Traverse City Mayor Pro Tem Amy Shamroe says she wants to hear more from TC Boom Boom Club representatives and city staff before proceeding, particularly when it comes to making sure all parties agree on the conditions under which the fireworks could take place, like having social distancing practices in place or hitting a certain public vaccination threshold. Shamroe also wants to make sure it's clear that city permits can be revoked on short notice if needed for public health or safety reasons. "Knowing how cautious city staff are (about public safety), if we were to go forward, it would only be if it were absolutely safe for the public," she says. City Clerk Benjamin Marentette tells The Ticker that the fireworks permit will come back to city commissioners for discussion at their meeting next Monday, with Traverse City Fire Department Chief Jim Tuller expected to address commission questions and concerns.
Concert and other arts event planners are also trying to determine how to proceed with programming. Interlochen Center for the Arts has announced it will not hold any concerts or public performances in June, and is monitoring conditions for the rest of summer. "If we can safely host outdoor concerts in Kresge Auditorium in July and/or August, we will follow all recommended safety measures such as face masking," the organization said in a statement.
Some regional concert planners are moving ahead with events with safety regulations in place, such as the Lake Street Music Festival @ Studio Stage, which will hold four concerts in Glen Arbor in July and August with masks and social distancing required. The Traverse Symphony Orchestra (TSO) recently put tickets on sale for an upcoming 2021-22 season of live performances, which will kick off in October and continue through April 2022. TSO, Traverse City Dance Project, and Parallel 45 Theatre will also host an outdoor event called "Arts in the Park" on August 3 at the Civic Center featuring live music conducted by TSO Maestro Kevin Rhodes, dance choreography by Traverse City Dance Project Co-Founder Brent Whitney, and musical theater interludes directed by P45 Co-Founder Kit McKay. Tickets will go on sale in June, with proceeds benefiting future editions of the concert, which organizers say they hope to make an annual event.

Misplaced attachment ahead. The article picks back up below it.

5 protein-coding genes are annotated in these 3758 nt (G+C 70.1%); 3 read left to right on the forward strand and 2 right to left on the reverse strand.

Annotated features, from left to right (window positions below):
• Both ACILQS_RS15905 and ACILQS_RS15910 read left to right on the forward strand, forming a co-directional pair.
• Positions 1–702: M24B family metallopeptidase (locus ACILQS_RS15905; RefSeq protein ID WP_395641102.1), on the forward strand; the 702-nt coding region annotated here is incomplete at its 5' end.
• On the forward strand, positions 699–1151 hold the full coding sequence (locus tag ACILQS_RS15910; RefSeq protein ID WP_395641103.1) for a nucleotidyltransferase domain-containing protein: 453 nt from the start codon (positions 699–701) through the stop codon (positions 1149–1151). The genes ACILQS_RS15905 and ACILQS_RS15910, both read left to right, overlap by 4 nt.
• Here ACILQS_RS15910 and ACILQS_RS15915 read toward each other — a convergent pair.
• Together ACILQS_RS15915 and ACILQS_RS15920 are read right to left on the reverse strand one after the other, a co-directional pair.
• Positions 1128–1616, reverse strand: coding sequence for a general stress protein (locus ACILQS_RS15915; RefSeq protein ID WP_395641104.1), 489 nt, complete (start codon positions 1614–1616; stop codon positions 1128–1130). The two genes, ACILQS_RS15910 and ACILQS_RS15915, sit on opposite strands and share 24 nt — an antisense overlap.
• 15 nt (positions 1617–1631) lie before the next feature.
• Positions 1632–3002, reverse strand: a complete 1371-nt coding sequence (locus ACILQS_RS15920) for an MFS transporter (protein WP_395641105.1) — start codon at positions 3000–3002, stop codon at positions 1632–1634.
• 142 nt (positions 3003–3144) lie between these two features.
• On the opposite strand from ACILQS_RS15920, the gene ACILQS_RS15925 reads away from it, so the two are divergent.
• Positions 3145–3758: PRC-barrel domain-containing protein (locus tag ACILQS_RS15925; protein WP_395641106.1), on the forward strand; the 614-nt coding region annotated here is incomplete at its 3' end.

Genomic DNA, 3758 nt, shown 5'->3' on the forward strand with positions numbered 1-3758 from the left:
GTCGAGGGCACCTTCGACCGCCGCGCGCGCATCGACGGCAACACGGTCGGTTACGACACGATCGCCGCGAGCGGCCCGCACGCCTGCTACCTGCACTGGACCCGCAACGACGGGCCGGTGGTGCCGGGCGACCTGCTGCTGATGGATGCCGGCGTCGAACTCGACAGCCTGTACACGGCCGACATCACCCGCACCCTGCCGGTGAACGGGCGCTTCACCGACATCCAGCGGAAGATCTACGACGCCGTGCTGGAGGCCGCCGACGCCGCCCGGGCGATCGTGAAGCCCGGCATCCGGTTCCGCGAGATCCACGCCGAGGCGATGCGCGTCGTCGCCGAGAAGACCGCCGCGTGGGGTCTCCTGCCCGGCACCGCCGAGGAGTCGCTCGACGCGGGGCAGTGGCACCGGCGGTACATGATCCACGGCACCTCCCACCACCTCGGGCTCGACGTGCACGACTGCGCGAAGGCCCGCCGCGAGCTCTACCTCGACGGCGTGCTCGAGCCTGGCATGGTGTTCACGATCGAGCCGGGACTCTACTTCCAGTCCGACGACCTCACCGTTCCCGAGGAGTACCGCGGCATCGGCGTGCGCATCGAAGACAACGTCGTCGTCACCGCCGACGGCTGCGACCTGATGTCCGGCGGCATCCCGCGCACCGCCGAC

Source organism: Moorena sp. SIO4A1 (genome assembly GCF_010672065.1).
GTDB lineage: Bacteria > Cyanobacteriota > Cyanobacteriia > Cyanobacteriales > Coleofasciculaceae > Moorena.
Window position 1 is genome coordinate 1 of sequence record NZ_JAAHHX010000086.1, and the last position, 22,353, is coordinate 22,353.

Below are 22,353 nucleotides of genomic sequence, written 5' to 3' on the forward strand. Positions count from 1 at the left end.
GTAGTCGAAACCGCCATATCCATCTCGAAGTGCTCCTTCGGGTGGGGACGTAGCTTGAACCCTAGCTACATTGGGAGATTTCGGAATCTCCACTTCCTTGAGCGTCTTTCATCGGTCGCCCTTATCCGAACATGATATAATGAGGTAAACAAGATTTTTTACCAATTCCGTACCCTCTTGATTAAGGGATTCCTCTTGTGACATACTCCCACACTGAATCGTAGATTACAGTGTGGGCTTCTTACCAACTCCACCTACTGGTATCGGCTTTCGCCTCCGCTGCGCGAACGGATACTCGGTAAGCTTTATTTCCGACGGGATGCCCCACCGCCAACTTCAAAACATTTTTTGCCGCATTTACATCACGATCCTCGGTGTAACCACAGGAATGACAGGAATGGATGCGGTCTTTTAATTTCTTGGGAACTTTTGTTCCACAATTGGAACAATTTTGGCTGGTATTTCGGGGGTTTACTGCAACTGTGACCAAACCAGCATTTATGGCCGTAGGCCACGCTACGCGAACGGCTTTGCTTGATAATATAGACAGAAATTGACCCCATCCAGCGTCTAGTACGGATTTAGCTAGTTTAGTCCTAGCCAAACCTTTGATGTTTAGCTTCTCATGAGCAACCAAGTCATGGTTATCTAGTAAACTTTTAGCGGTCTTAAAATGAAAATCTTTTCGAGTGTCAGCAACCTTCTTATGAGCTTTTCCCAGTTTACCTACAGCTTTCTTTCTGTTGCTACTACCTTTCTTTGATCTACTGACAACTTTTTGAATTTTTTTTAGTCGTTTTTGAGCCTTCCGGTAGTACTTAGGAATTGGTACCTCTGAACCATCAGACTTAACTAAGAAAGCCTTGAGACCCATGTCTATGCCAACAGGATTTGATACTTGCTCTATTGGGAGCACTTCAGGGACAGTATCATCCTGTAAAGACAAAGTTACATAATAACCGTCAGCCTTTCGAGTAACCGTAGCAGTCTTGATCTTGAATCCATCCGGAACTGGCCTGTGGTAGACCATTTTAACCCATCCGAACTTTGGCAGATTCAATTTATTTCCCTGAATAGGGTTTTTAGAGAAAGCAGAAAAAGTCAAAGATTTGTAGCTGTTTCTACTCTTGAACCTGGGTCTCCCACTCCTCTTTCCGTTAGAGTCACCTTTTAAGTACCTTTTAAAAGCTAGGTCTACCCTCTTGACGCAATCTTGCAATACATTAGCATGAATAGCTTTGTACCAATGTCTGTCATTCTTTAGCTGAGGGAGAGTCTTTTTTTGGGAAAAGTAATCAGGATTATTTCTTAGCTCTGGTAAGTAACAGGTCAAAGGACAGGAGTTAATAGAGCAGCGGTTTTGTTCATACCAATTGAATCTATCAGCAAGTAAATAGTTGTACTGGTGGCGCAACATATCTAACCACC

While the Traverse City National Writers Series (NWS) announced this week that its summer lineup of five authors will all be presented as virtual Zoom events, Executive Director Jillian Manning says the organization is eyeing a possible return to in-person events at the City Opera House in "late August or September, dependent on what the latest guidelines and restrictions are." Manning notes that NWS events are planned several months in advance and that most publishers still aren't sending their authors on tour, which made it necessary to present the summer season in a virtual format. However, NWS is talking with supporters, publishers, authors, and City Opera House staff about the best approach for bringing back live events. "If we're going to bring events back, we want to make sure people are comfortable coming to them," she says.
Even when live NWS events return, Manning notes the organization plans to continue offering a livestream of all of its events going forward - an option many event organizers have realized during the pandemic opened up their programming to audiences who couldn't otherwise physically attend or afford live events. Manning says as many as 25 percent of attendees at some NWS Zoom events have come from out-of-state over the last year. "The virtual option gives accessibility from a price standpoint, and it also allows people to attend from wherever they are in the world," she says.
Photo credit: Nitro CircusComment